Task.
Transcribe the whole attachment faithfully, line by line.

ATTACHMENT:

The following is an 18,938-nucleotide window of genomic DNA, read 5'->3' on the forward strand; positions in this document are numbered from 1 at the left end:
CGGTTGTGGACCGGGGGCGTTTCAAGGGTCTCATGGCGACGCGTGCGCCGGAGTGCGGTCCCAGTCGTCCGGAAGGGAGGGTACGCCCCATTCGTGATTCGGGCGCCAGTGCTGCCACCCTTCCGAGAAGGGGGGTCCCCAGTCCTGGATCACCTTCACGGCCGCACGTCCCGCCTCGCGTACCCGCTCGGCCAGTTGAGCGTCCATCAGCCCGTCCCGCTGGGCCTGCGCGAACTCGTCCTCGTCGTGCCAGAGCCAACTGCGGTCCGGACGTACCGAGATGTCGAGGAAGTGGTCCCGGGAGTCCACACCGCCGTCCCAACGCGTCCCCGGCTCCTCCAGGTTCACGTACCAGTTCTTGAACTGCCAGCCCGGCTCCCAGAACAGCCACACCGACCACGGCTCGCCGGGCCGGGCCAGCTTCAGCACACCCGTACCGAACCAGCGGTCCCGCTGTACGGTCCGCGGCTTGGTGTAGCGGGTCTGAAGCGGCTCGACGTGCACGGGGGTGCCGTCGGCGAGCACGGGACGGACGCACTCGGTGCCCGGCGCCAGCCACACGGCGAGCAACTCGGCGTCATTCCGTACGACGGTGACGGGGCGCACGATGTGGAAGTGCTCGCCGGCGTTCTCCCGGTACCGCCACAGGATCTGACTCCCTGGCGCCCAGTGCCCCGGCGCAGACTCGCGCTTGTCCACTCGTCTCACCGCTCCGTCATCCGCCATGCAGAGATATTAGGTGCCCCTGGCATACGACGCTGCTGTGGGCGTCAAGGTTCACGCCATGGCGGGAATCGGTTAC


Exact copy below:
The following is an 18,938-nucleotide window of genomic DNA, read 5'->3' on the forward strand; positions in this document are numbered from 1 at the left end:
CGGTTGTGGACCGGGGGCGTTTCAAGGGTCTCATGGCGACGCGTGCGCCGGAGTGCGGTCCCAGTCGTCCGGAAGGGAGGGTACGCCCCATTCGTGATTCGGGCGCCAGTGCTGCCACCCTTCCGAGAAGGGGGGTCCCCAGTCCTGGATCACCTTCACGGCCGCACGTCCCGCCTCGCGTACCCGCTCGGCCAGTTGAGCGTCCATCAGCCCGTCCCGCTGGGCCTGCGCGAACTCGTCCTCGTCGTGCCAGAGCCAACTGCGGTCCGGACGTACCGAGATGTCGAGGAAGTGGTCCCGGGAGTCCACACCGCCGTCCCAACGCGTCCCCGGCTCCTCCAGGTTCACGTACCAGTTCTTGAACTGCCAGCCCGGCTCCCAGAACAGCCACACCGACCACGGCTCGCCGGGCCGGGCCAGCTTCAGCACACCCGTACCGAACCAGCGGTCCCGCTGTACGGTCCGCGGCTTGGTGTAGCGGGTCTGAAGCGGCTCGACGTGCACGGGGGTGCCGTCGGCGAGCACGGGACGGACGCACTCGGTGCCCGGCGCCAGCCACACGGCGAGCAACTCGGCGTCATTCCGTACGACGGTGACGGGGCGCACGATGTGGAAGTGCTCGCCGGCGTTCTCCCGGTACCGCCACAGGATCTGACTCCCTGGCGCCCAGTGCCCCGGCGCAGACTCGCGCTTGTCCACTCGTCTCACCGCTCCGTCATCCGCCATGCAGAGATATTAGGTGCCCCTGGCATACGACGCTGCTGTGGGCGTCAAGGTTCACGCCATGGCGGGAATCGGTTAC